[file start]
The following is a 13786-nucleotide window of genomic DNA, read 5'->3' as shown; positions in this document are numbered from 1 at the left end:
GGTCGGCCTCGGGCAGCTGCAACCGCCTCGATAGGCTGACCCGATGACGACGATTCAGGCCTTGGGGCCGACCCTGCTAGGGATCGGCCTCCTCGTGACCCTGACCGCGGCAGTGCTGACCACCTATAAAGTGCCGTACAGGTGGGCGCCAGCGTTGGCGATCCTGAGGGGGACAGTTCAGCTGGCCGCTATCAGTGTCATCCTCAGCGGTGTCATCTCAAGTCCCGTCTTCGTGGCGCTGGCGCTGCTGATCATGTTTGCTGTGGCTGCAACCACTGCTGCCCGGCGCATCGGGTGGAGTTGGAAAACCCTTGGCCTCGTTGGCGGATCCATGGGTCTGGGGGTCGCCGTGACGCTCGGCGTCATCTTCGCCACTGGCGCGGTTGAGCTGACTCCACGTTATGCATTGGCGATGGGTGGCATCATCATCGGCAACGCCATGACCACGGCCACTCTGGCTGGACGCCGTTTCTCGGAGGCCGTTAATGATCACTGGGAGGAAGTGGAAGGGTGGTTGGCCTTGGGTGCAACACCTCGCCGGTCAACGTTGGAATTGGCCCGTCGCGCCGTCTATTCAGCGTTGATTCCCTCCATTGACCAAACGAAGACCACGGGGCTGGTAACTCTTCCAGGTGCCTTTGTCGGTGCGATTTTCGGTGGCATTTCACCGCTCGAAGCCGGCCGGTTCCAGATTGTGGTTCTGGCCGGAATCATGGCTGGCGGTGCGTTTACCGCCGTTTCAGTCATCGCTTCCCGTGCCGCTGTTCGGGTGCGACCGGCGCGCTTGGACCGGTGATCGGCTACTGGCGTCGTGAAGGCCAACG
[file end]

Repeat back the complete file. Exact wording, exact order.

The following is a 13786-nucleotide window of genomic DNA, read 5'->3' as shown; positions in this document are numbered from 1 at the left end:
GGTCGGCCTCGGGCAGCTGCAACCGCCTCGATAGGCTGACCCGATGACGACGATTCAGGCCTTGGGGCCGACCCTGCTAGGGATCGGCCTCCTCGTGACCCTGACCGCGGCAGTGCTGACCACCTATAAAGTGCCGTACAGGTGGGCGCCAGCGTTGGCGATCCTGAGGGGGACAGTTCAGCTGGCCGCTATCAGTGTCATCCTCAGCGGTGTCATCTCAAGTCCCGTCTTCGTGGCGCTGGCGCTGCTGATCATGTTTGCTGTGGCTGCAACCACTGCTGCCCGGCGCATCGGGTGGAGTTGGAAAACCCTTGGCCTCGTTGGCGGATCCATGGGTCTGGGGGTCGCCGTGACGCTCGGCGTCATCTTCGCCACTGGCGCGGTTGAGCTGACTCCACGTTATGCATTGGCGATGGGTGGCATCATCATCGGCAACGCCATGACCACGGCCACTCTGGCTGGACGCCGTTTCTCGGAGGCCGTTAATGATCACTGGGAGGAAGTGGAAGGGTGGTTGGCCTTGGGTGCAACACCTCGCCGGTCAACGTTGGAATTGGCCCGTCGCGCCGTCTATTCAGCGTTGATTCCCTCCATTGACCAAACGAAGACCACGGGGCTGGTAACTCTTCCAGGTGCCTTTGTCGGTGCGATTTTCGGTGGCATTTCACCGCTCGAAGCCGGCCGGTTCCAGATTGTGGTTCTGGCCGGAATCATGGCTGGCGGTGCGTTTACCGCCGTTTCAGTCATCGCTTCCCGTGCCGCTGTTCGGGTGCGACCGGCGCGCTTGGACCGGTGATCGGCTACTGGCGTCGTGAAGGCCAACG